E.C.Brown and Andrew Stevens, Jr
E.C. Brown and Andrew Stevens, Jr. were some of Philadelphia’s most successful African-American businessmen. Together “Brown and Stevens enterprises have inspired the confidence of the whole race,” wrote the Philadelphia Tribune on June 25, 1921.
After moving to Virginia, Brown, born in Philadelphia, became involved in real estate and banking. First, Brown opened the Crown Savings Bank in Newport News, and in 1909 opened the Brown Savings Bank in Norfolk.
Andrew Stevens, Jr., was the son of the founder of the Citizens Republican Club, Andrew Stevens. Stevens, Jr. was a member of the upper class of Old Philadelphian society and served on the Philadelphia City Council from 1893-1899, elected when he was just 27.
Eager to continue his real estate and banking businesses, Brown arrived in Philadelphia, in 1913. It was less than a year later that he teamed up with Stevens, Jr. to start a business to provide housing to the many southern migrants arriving in the city as part of the First Great Migration. Using their political and social connections, the partners received a charter for a private bank and in 1916 opened Brown and Stevens Bank. Brown ran the operations of the bank, while Stevens, Jr. served as its public face. The bank became a symbol of the new entrepreneurial spirit of African-American Philadelphia.
Riding on the success of Brown and Stevens Bank, the two men attempted to spread their influence beyond the city limits. In May 1918, the board of Payton Apartment Corporation in New York City elected Brown as president and Stevens as vice president and they began work providing housing to African Americans in Harlem. In 1918, the Senate Republican Committee appointed Stevens as its only Black member. In July 1918, the two formed the Dunbar Amusement Company, with their sights set on building a new theater in Philadelphia for African Americans.
In 1920, Stevens was elected to the state legislature in Harrisburg, PA.
The Wrights and Citizens and Southern Bank
Established by Major Wright and his son R. R. Wright, Jr., Citizens and Southern Bank, founded in 1920, grew from a community bank catering to the Black community, to one of the most influential and important African-American bank in Philadelphia. Citizens and Southern Bank was one of only eight Black owned banks in America to survive the 1929 banking collapse and qualify for membership into the newly established Federal Deposit Insurance Corporation (FDIC) in 1934.
Richard Robert Wright, Sr. (1853-1947) was born in Georgia to parents who were slaves. After the Civil War, Wright Sr. attended Atlanta University, a school formed to educate freed African Americans after the Civil War. In 1879, Wright opened Ware High School in Atlanta, the first public high school in Georgia permitting African-American student enrollment. Later, Wright, Sr. became the President of Georgia State College and one of the South’s most well-respected Black educators.
Richard Robert (R.R.) Wright, Jr. (1878-1967) was in the first graduating class from Ware High School. He went on to obtain a bachelor's degree in divinity from the University of Chicago. He moved to Philadelphia to pursue doctoral education at the University of Pennsylvania, receiving his PhD in 1911. In 1907, Wright, Jr. took a part-time job with the Armstrong Association, opening his eyes to the inner workings of African-American life in Philadelphia. After gaining initial business experience as a manager of the AME Book of Concern, Wright, Jr. entered the real estate business, owning upwards of 50 houses in Philadelphia. Inspired by his work with the Armstrong Associations, he rented these to incoming southerners until they could afford their own homes.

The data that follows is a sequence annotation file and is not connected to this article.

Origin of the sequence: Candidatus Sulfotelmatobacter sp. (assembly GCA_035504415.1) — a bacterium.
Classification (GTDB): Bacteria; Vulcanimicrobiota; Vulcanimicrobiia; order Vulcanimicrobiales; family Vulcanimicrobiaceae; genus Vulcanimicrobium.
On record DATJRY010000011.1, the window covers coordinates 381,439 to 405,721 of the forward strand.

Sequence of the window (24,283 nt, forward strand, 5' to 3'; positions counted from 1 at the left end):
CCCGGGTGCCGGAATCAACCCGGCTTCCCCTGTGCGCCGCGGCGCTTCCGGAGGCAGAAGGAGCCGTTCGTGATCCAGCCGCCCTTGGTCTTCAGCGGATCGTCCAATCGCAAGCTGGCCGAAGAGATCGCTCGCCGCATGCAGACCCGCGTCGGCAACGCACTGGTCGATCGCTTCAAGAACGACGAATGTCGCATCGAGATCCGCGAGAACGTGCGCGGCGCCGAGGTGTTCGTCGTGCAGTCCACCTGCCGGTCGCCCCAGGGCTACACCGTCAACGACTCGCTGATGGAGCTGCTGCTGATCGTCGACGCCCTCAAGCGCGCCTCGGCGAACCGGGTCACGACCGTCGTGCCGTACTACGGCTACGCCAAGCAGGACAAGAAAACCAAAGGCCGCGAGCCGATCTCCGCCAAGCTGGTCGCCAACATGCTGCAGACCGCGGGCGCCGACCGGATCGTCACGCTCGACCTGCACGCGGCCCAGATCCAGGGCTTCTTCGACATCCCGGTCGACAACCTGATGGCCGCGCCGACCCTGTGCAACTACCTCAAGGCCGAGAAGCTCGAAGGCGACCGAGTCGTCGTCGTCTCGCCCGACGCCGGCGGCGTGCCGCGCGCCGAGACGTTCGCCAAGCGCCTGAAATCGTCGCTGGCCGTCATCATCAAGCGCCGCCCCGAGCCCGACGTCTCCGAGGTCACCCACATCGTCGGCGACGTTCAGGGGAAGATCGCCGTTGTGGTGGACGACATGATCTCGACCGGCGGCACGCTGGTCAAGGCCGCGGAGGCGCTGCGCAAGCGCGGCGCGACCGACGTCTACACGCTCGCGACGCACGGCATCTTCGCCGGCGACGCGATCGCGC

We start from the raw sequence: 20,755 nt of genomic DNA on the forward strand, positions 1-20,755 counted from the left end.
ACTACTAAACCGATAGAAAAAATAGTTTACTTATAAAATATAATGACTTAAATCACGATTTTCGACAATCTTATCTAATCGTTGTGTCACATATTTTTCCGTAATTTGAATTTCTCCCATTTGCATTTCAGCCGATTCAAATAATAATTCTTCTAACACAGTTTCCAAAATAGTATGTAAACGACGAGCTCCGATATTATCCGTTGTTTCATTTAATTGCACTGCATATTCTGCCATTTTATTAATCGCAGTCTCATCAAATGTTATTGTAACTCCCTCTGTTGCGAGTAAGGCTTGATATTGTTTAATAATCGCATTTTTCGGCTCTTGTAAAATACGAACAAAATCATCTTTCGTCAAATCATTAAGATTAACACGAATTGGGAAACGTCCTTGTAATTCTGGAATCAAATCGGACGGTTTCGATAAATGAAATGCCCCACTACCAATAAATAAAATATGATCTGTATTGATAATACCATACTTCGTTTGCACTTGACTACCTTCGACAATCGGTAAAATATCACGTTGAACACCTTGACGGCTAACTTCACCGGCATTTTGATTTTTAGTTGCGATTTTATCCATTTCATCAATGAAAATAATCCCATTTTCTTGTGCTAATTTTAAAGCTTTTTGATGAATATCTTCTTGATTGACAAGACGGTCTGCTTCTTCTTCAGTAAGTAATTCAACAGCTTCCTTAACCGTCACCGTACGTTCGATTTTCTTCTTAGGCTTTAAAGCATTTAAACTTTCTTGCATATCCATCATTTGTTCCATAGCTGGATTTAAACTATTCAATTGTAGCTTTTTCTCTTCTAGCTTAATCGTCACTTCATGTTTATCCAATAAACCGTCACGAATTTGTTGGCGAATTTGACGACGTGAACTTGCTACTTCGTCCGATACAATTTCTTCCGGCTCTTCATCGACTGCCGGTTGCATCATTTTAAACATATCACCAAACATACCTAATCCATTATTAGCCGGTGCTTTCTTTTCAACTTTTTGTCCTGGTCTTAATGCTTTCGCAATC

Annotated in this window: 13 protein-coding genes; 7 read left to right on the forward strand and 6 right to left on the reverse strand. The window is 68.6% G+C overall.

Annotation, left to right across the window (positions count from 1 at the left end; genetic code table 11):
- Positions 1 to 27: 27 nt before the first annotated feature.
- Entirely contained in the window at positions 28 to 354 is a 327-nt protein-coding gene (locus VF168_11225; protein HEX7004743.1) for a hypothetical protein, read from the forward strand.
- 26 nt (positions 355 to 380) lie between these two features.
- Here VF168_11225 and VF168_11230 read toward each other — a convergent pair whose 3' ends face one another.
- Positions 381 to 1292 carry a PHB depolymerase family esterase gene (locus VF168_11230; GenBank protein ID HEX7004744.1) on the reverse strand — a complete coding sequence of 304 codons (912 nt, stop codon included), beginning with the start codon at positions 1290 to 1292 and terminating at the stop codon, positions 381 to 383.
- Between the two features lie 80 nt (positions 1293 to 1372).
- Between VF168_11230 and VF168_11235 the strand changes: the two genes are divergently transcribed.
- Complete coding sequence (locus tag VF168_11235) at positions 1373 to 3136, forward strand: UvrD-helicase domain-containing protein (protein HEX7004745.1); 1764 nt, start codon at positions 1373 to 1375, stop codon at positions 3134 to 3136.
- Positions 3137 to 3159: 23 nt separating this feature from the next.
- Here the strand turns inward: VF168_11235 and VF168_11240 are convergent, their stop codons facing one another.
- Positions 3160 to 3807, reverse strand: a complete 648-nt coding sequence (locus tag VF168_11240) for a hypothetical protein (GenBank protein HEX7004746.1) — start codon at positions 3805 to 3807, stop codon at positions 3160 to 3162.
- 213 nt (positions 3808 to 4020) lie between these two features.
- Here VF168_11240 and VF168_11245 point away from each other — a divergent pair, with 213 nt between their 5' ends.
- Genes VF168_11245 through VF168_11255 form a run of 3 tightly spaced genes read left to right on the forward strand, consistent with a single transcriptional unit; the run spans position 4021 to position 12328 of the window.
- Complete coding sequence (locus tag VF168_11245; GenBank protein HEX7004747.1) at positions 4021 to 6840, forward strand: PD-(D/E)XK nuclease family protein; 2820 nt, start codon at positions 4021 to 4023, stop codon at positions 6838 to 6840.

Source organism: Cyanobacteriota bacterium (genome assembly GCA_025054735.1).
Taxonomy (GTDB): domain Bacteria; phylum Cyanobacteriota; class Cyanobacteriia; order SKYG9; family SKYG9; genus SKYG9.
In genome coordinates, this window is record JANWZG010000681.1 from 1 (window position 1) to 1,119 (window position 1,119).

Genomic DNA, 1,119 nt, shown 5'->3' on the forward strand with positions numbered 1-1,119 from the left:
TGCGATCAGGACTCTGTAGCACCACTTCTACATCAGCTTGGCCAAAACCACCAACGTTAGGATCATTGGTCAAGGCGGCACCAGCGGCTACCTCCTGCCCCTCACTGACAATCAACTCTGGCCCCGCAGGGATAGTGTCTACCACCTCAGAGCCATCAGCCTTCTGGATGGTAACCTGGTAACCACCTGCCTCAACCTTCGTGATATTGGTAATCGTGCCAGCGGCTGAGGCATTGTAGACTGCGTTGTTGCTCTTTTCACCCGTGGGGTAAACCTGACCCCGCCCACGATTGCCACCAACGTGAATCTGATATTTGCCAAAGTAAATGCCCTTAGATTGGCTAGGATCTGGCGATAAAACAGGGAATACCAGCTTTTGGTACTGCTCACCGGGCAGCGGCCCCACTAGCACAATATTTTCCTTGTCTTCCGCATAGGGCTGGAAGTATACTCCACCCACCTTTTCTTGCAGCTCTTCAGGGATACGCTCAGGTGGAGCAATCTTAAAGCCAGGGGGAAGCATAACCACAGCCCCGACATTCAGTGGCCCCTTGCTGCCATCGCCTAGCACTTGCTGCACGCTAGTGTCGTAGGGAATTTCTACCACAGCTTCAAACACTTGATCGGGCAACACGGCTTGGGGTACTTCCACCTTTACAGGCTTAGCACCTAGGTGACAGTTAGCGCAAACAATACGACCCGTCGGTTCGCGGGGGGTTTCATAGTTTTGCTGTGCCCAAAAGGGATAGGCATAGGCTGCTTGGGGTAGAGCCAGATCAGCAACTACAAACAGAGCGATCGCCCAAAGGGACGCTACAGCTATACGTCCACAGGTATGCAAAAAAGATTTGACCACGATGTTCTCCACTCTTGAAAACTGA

Wright, Jr. also forayed into Philadelphia politics, supporting Republican J. Hampton Moore in his 1920 mayoral campaign and later grew close to Moore through connections to the Colored Protective Association, and later the United Colored Republican Campaign, which he chaired. Wright, Jr. helped Moore gain support from Black voters, including many southern newcomers. After Moore's election, Wright, Jr. was a leader in the mayor's Black Kitchen Cabinet, where he joined the crusade to rid Philadelphia’s streets of vice. In April 1921, Wright, Jr. began service as the Assistant Director and Organizer of Social Work within the Welfare Department of the City of Philadelphia. Charlie Hall, a white politician, soon abolished the position over the naming of a playground, leading to Wright, Jr’s exit from politics.
While researching for his dissertation, “The Negro in Pennsylvania, a Study in Social and Economic History,” Wright, Jr. realized the glaring need for a community bank. He was also a firm believer in Black homeownership, and wished to start a bank to provide mortgages for aspiring Black homeowners, so he called his father in Georgia. “I don’t think my father wanted to run a bank because he was a minister. And, but he saw a need for this,” recalled Ruth Wright Hayre in a 1984 interview. Their branch of the Citizens and Southern Bank was opened at 1849 South Street, with Major Wright as President and R.R. Wright, Jr. as Secretary and Treasurer. The bank appealed to churchgoers and small depositors. Wright, Sr. saw the bank as an opportunity to educate the community, especially new southerners, on the importance of thrift and savings, and to protect them from shady businessmen.
Due to the bank's success, the National Negro Bankers Association elected Wright, Sr. President in 1924, a role he served for seven years. He presented his campaign to launch a revival of the Negro Business League, which he viewed as lacking in its promotion of Black business, at a meeting of the Citizens Republican Club.